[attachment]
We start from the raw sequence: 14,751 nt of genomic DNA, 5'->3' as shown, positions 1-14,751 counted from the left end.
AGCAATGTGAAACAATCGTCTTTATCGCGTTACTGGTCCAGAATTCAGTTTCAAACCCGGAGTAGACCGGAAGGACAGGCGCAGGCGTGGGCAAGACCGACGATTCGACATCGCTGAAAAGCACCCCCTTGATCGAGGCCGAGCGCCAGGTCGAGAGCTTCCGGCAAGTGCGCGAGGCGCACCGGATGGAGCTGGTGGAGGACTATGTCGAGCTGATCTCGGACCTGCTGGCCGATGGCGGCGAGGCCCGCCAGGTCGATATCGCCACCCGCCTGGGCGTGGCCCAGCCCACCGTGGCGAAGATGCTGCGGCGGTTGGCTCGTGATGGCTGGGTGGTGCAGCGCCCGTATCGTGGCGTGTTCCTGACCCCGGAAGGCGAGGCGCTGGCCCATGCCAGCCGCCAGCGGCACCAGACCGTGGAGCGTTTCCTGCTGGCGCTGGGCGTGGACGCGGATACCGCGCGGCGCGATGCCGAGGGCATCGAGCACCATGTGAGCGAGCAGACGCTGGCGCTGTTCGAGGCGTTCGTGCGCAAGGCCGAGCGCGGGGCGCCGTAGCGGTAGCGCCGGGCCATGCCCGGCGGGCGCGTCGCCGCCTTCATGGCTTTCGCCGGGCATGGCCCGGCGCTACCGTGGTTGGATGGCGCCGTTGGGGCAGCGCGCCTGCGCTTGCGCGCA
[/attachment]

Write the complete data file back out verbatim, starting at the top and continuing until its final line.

We start from the raw sequence: 14,751 nt of genomic DNA, 5'->3' as shown, positions 1-14,751 counted from the left end.
AGCAATGTGAAACAATCGTCTTTATCGCGTTACTGGTCCAGAATTCAGTTTCAAACCCGGAGTAGACCGGAAGGACAGGCGCAGGCGTGGGCAAGACCGACGATTCGACATCGCTGAAAAGCACCCCCTTGATCGAGGCCGAGCGCCAGGTCGAGAGCTTCCGGCAAGTGCGCGAGGCGCACCGGATGGAGCTGGTGGAGGACTATGTCGAGCTGATCTCGGACCTGCTGGCCGATGGCGGCGAGGCCCGCCAGGTCGATATCGCCACCCGCCTGGGCGTGGCCCAGCCCACCGTGGCGAAGATGCTGCGGCGGTTGGCTCGTGATGGCTGGGTGGTGCAGCGCCCGTATCGTGGCGTGTTCCTGACCCCGGAAGGCGAGGCGCTGGCCCATGCCAGCCGCCAGCGGCACCAGACCGTGGAGCGTTTCCTGCTGGCGCTGGGCGTGGACGCGGATACCGCGCGGCGCGATGCCGAGGGCATCGAGCACCATGTGAGCGAGCAGACGCTGGCGCTGTTCGAGGCGTTCGTGCGCAAGGCCGAGCGCGGGGCGCCGTAGCGGTAGCGCCGGGCCATGCCCGGCGGGCGCGTCGCCGCCTTCATGGCTTTCGCCGGGCATGGCCCGGCGCTACCGTGGTTGGATGGCGCCGTTGGGGCAGCGCGCCTGCGCTTGCGCGCA